Students Seek Easy Entry Into US Schools
Admission officers at Carnegie Mellon University have had a rude awakening that has revealed loopholes used to gain access to the prestigious private college in Pittsburgh.
When they opened up an envelope with a Phoenix emblem, they certainly weren't expecting a letter from a former Korean President, Kim Young Sam. To prove the authenticity of the letter, The Korea Times succeeded in reaching aides of the former President, who replied "neither former President Kim nor his office has ever made such a recommendation for anybody."
According to data provided by the Ministry of Education, Science and Technology, the number of Korean students studying abroad reached 243,224 in 2009, and 69,124 of them are currently studying in the U.S. Jennifer Lee, a senior in the U.S., complained about the competition among Korean students to gain access to Ivy League colleges and prestigious public universities. "No matter how hard I try, there is always someone out there who has better scores and essays than me."
The American admission system, which comprises of selecting students not only based on their score, but also their extracurricular activities, volunteer services and essays among others, has created its own field for "ghost writers."
A ghost writer is someone paid to write an essay for somebody else to use. Currently, 827,000 academic ghost writing services appear in a Google search. These web sites are becoming a home-ground for writers.
Ghost writing is one of many problems that U.S. admission officers are facing. Furthermore, an inside source from a reputable university claimed that most students from foreign language high schools in Korea have a GPA score of 4.0. The exaggeration of GPA scores among Korean high schools is widely known.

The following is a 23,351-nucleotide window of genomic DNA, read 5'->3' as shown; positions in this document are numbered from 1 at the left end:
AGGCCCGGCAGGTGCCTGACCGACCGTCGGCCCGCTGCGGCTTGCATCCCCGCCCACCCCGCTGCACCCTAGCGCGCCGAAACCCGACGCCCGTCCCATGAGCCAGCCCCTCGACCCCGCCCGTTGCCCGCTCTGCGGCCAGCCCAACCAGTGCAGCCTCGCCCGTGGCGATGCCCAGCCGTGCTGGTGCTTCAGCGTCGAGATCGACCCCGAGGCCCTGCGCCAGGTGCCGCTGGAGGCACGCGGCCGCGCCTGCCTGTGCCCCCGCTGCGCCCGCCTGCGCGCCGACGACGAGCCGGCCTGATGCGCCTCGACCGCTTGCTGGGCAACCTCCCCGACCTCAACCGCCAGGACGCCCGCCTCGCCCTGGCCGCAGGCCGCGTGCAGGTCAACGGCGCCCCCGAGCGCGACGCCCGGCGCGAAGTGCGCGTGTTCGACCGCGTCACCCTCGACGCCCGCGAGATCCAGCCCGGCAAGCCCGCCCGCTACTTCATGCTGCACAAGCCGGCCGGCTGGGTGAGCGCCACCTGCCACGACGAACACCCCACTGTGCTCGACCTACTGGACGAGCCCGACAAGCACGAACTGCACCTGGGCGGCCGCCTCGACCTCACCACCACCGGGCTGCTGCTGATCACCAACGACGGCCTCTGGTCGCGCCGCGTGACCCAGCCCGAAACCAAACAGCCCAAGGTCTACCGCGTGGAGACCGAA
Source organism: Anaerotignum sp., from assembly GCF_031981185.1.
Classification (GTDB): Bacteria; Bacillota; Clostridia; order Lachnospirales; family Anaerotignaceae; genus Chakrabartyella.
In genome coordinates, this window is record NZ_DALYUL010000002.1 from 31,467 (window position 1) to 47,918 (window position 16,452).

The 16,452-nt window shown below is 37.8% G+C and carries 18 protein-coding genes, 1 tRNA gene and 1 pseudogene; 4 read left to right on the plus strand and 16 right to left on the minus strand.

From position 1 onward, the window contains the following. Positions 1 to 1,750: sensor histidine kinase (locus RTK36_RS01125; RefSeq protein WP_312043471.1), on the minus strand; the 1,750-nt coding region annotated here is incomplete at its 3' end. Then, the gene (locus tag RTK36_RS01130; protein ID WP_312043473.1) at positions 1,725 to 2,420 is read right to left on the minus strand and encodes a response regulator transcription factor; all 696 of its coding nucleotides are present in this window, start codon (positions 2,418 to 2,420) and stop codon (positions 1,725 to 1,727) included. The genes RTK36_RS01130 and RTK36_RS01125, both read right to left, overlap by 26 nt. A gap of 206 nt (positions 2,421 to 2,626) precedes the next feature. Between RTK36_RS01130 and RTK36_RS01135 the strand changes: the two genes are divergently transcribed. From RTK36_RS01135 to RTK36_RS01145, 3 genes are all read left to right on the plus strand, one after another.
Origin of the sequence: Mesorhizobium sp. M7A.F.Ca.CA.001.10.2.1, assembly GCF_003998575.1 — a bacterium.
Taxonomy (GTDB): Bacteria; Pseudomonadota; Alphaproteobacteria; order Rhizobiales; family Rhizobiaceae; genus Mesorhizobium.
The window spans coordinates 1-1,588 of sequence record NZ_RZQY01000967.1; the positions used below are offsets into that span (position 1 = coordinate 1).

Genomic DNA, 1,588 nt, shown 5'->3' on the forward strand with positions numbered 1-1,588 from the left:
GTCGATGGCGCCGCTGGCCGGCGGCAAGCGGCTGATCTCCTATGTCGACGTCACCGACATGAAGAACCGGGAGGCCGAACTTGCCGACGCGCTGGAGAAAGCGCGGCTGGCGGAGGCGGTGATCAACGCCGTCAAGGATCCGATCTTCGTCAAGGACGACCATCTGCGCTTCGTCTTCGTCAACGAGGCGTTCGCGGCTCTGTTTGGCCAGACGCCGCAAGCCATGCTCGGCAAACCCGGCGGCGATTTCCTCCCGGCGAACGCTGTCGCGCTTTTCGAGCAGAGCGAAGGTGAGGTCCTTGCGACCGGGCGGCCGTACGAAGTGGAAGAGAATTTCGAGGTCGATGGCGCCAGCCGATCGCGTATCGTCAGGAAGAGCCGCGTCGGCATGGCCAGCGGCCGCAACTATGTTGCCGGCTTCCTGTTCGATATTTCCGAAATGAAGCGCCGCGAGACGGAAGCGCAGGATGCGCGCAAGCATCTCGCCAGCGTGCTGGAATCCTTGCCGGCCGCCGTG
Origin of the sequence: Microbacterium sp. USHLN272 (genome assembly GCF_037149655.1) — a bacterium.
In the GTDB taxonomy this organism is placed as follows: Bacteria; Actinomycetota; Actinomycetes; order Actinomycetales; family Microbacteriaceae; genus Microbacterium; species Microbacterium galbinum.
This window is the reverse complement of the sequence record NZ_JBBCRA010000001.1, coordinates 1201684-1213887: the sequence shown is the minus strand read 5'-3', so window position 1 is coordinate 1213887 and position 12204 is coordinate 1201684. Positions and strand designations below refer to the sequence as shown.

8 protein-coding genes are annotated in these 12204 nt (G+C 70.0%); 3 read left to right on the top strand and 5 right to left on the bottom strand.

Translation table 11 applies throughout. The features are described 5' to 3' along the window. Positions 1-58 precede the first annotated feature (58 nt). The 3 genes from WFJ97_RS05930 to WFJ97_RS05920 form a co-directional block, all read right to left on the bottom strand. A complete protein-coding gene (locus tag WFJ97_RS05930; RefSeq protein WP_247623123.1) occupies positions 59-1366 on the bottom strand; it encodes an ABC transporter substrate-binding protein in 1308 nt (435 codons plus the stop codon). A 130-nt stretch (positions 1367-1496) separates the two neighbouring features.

Even though foreign language high schools succeed in sending their students to reputable universities abroad, concern still exist. Ms. Ku, who goes to MyeongDoek Foreign Language School, quietly acknowledged the ongoing competition: "I study until I almost pass out. The competition is choking me."
Korean society is known to focus only on entering college, not graduating. This greatly affects the minds of young students studying abroad.
The extent that some students go through in order to gain access to prestigious colleges is indescribable. One of the "loopholes" in the U.S. college entrance system that Korean students target is entrance to an art school.
Mr. Kim, a graduate of Hongik Art University, still remembers his entrance exam. "I sat there. The professor sat in front of me. They asked me to draw a picture on the spot. I got so nervous, almost peed in my pants."
Luckily, Korean students who wish to gain admission to American art schools never have to experience this.
In the U.S., in order to apply to art school, you only need to turn in a portfolio normally consisting of 15-20 works of art. Portfolio evaluation had been adopted in Korea, but was abolished after a few months due to the questionable authenticity of artwork turned in by the prospective students.
However, portfolio evaluation is used as an "easy way" to enter reputable universities in the U.S.
Recently, Korean universities have begun adopting the American admission system which looks beyond just test scores.
Park Ju-won is a high schooler studying at Madison Academyin the U.S. She can be reached at firstname.lastname@example.org.